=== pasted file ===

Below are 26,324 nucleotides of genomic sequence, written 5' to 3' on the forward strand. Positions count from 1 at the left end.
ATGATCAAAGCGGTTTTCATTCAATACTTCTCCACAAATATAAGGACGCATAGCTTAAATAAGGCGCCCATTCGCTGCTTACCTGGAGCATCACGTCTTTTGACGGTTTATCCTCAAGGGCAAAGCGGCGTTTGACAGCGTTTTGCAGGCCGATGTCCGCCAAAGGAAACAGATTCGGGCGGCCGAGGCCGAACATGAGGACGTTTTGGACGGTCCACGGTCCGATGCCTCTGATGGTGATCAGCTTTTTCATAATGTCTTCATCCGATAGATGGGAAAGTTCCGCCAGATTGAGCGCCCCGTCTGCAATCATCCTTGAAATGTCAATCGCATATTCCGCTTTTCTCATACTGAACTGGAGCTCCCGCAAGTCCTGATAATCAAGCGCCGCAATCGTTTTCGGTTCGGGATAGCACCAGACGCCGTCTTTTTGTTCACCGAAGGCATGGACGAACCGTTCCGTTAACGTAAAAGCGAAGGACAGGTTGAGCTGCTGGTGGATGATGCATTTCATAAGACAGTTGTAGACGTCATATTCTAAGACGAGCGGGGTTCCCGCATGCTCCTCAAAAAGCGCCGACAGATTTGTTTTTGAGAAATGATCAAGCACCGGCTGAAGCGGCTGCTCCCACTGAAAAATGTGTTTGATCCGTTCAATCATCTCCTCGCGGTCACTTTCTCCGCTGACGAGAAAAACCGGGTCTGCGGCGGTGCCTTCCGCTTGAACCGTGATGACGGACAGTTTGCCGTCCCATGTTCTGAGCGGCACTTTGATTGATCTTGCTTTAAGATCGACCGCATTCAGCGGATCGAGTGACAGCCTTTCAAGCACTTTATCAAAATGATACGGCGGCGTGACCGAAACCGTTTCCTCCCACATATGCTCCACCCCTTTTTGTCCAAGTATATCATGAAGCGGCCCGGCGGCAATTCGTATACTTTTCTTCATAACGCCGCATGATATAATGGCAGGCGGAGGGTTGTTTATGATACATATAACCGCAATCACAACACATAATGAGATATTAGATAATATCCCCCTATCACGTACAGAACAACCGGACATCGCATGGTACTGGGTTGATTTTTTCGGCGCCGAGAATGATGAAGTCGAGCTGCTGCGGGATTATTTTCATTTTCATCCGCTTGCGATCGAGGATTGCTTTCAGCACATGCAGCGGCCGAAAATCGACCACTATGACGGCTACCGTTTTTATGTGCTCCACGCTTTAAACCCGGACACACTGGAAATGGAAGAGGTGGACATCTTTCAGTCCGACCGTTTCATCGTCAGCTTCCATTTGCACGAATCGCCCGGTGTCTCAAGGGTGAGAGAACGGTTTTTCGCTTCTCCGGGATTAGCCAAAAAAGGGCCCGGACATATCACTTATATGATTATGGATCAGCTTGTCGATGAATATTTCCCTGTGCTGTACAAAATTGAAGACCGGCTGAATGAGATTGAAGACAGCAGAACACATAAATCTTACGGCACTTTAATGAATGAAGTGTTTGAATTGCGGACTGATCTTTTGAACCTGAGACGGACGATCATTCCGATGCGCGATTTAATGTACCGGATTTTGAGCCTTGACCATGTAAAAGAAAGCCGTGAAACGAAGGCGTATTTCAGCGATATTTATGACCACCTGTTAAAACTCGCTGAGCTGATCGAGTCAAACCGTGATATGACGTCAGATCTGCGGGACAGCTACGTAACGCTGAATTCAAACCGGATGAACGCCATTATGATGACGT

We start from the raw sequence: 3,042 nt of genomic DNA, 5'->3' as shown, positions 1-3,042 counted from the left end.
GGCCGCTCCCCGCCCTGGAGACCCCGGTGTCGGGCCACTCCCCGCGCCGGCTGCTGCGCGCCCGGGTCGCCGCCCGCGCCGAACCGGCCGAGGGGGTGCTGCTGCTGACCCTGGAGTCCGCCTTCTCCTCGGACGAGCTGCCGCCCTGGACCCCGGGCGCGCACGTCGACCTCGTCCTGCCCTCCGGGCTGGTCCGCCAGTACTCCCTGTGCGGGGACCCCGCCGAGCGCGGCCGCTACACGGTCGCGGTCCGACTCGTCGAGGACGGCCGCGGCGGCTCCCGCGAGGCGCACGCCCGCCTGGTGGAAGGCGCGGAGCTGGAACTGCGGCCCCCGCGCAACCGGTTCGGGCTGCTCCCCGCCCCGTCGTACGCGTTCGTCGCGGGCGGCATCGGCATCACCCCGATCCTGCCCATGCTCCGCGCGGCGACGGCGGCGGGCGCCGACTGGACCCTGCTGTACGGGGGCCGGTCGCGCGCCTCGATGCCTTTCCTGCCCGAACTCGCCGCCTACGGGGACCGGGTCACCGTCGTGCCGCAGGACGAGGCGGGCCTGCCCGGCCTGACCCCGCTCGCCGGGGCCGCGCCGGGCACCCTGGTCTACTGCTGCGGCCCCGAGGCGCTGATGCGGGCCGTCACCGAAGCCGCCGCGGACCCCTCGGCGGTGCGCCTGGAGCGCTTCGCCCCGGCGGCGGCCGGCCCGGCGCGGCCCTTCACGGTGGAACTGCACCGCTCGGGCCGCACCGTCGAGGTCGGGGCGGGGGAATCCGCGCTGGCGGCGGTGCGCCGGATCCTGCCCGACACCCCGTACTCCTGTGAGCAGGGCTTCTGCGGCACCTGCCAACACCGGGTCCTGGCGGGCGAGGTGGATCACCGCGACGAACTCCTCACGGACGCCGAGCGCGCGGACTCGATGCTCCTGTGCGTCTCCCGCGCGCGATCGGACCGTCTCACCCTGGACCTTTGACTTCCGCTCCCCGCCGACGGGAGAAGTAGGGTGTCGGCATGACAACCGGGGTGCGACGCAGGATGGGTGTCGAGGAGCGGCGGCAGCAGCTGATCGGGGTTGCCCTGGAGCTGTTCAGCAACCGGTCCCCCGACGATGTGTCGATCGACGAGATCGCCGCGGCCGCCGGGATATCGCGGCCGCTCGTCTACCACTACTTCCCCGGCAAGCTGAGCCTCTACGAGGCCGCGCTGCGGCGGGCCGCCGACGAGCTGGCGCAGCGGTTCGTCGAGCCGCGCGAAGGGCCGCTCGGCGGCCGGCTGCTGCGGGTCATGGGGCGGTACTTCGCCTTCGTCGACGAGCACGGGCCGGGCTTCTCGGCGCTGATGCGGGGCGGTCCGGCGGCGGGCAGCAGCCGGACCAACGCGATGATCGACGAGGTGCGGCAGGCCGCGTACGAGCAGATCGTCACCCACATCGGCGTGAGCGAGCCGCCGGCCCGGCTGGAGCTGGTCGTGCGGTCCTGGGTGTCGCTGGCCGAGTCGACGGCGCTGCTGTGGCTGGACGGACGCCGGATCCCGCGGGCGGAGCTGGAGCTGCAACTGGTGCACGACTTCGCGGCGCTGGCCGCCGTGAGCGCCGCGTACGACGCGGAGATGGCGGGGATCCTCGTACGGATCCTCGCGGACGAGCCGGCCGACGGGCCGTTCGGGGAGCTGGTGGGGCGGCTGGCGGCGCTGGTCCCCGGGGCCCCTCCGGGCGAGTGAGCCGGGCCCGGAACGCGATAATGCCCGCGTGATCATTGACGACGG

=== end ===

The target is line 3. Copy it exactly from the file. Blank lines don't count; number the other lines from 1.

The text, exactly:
We start from the raw sequence: 3,042 nt of genomic DNA, 5'->3' as shown, positions 1-3,042 counted from the left end.